Front Page Titles (by Subject) Dr Samuel Parr to Bentham. - The Works of Jeremy Bentham, vol. 10 (Memoirs Part I and Correspondence)
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Dr Samuel Parr to Bentham. - Jeremy Bentham, The Works of Jeremy Bentham, vol. 10 (Memoirs Part I and Correspondence) 
The Works of Jeremy Bentham, published under the Superintendence of his Executor, John Bowring (Edinburgh: William Tait, 1838-1843). 11 vols. Vol. 10.
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Dr Samuel Parr to Bentham.
“February 8, 1803.
“My wise and worthy Friend,—
You ran away from me rather abruptly when I went to your door with Mr Fox. I presented to him your books, and I am sure that you would not have been sorry to hear what passed between him and myself about your mighty talents, your profound researches, your important discoveries, your irresistible arguments, your honest intentions, and most meritorious services.—God bless you.”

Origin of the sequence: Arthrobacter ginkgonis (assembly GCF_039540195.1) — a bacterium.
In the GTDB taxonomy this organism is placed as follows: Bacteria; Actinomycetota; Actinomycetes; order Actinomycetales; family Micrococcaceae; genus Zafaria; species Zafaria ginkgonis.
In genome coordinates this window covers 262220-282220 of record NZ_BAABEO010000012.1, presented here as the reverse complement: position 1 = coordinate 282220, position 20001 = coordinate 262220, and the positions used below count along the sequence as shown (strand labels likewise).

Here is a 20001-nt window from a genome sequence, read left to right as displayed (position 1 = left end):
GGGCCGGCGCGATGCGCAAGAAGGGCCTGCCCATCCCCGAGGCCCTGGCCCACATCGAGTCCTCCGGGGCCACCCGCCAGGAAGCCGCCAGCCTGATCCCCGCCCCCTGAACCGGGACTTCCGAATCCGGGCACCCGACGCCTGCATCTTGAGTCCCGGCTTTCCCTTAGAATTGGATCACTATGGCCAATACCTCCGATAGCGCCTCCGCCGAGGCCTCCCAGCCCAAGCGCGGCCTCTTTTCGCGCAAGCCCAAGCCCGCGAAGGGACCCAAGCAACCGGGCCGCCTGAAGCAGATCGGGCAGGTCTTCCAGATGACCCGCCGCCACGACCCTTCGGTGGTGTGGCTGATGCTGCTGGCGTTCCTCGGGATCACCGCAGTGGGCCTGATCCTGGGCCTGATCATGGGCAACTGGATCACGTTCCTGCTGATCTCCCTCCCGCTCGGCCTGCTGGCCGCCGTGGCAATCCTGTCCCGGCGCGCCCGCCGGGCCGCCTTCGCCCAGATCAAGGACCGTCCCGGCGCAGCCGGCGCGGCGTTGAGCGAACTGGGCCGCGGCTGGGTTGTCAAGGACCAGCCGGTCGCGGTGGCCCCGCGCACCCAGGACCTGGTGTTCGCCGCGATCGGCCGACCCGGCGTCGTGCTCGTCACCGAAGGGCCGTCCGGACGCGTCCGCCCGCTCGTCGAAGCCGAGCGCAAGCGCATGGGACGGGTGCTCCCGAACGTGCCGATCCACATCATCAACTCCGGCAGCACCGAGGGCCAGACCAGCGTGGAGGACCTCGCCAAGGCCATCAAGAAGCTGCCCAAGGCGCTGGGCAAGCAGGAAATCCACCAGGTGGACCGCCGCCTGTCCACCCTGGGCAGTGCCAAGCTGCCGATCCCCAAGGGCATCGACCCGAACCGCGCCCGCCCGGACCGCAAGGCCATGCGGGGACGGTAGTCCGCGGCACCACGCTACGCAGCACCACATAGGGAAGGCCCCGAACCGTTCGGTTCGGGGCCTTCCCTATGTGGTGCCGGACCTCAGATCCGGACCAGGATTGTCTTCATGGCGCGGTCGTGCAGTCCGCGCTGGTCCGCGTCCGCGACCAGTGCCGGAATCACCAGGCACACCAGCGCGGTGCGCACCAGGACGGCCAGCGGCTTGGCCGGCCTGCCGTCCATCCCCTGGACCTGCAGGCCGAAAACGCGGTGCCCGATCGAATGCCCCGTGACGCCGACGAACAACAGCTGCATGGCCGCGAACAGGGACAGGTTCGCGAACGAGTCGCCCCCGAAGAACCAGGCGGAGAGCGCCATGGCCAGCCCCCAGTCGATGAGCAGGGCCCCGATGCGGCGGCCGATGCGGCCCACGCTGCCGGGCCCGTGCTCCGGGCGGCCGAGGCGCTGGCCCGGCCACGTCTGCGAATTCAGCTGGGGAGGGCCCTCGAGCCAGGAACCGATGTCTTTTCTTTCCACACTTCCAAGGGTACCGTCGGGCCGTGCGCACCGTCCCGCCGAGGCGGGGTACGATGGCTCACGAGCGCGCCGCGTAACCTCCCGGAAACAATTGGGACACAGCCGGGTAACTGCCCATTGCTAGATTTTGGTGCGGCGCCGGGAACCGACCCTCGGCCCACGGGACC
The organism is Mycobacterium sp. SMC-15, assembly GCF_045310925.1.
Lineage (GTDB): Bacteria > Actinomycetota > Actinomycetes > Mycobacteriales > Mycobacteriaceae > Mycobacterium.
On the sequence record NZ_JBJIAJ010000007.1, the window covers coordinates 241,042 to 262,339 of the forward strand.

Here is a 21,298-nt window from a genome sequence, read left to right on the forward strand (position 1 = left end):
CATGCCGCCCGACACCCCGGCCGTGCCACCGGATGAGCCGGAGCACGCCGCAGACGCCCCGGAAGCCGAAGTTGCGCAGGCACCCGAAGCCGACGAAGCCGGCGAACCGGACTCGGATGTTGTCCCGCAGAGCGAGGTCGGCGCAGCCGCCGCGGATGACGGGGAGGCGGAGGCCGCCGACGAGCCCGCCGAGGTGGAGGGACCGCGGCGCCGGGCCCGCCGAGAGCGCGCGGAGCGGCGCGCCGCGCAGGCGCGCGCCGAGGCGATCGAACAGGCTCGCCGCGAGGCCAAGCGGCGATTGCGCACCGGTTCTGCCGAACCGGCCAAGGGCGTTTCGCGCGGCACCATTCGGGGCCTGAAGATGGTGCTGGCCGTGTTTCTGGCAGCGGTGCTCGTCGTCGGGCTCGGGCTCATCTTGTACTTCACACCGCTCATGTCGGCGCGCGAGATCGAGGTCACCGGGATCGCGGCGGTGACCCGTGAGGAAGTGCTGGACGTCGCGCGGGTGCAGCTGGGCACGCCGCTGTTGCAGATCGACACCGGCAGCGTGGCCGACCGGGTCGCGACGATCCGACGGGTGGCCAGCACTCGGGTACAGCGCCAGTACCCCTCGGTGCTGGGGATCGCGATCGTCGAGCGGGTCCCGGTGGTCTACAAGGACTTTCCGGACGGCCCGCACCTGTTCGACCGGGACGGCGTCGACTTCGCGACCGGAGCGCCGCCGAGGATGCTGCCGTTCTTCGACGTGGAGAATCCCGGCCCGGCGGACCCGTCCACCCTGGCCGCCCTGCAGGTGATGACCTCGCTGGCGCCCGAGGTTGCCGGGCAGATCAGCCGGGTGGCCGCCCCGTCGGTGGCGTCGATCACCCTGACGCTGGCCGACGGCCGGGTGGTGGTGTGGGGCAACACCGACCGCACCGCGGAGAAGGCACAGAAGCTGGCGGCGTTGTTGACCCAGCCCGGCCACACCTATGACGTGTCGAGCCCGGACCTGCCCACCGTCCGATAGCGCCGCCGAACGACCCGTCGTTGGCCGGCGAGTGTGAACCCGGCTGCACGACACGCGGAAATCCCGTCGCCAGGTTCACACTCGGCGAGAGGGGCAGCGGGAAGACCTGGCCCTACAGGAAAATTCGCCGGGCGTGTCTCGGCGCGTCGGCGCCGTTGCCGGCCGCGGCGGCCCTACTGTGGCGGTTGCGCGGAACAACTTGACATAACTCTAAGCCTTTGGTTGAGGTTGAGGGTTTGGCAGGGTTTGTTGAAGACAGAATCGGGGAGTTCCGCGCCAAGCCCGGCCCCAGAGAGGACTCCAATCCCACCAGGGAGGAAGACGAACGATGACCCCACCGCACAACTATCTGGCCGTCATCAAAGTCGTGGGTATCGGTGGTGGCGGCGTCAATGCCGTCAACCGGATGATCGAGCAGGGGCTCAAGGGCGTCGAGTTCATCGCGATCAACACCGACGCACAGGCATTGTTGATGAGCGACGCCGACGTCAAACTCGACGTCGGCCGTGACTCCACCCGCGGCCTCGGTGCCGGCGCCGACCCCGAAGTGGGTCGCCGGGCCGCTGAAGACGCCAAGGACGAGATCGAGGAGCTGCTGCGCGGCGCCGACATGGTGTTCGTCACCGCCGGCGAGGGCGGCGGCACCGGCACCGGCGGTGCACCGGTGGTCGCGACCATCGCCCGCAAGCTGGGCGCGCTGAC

Speaking of Horne Tooke, in relation to this period, Bentham said: “Horne Tooke had a narrow mind. His library was narrow. A man may be judged of by his library. He was of great use to Burdett. He gave him some degree of intellectuality. Burdett always travelled with some stuff of mine—but I could not get him to give up the common law. He thought it ‘a beautiful theory,’ and Lord Coke ‘a beautiful person.’ What a sad thing it is that imaginary law should be confounded with real law. What authority has the maker of the common law?
“Horne Tooke’s dinners were pic-nic dinners. Every man sent something, and more than he took. Among the eaters, Colonel Bosville was a Republican. Humphreys was admitted on the strength of a bon mot.”
Extract of a letter from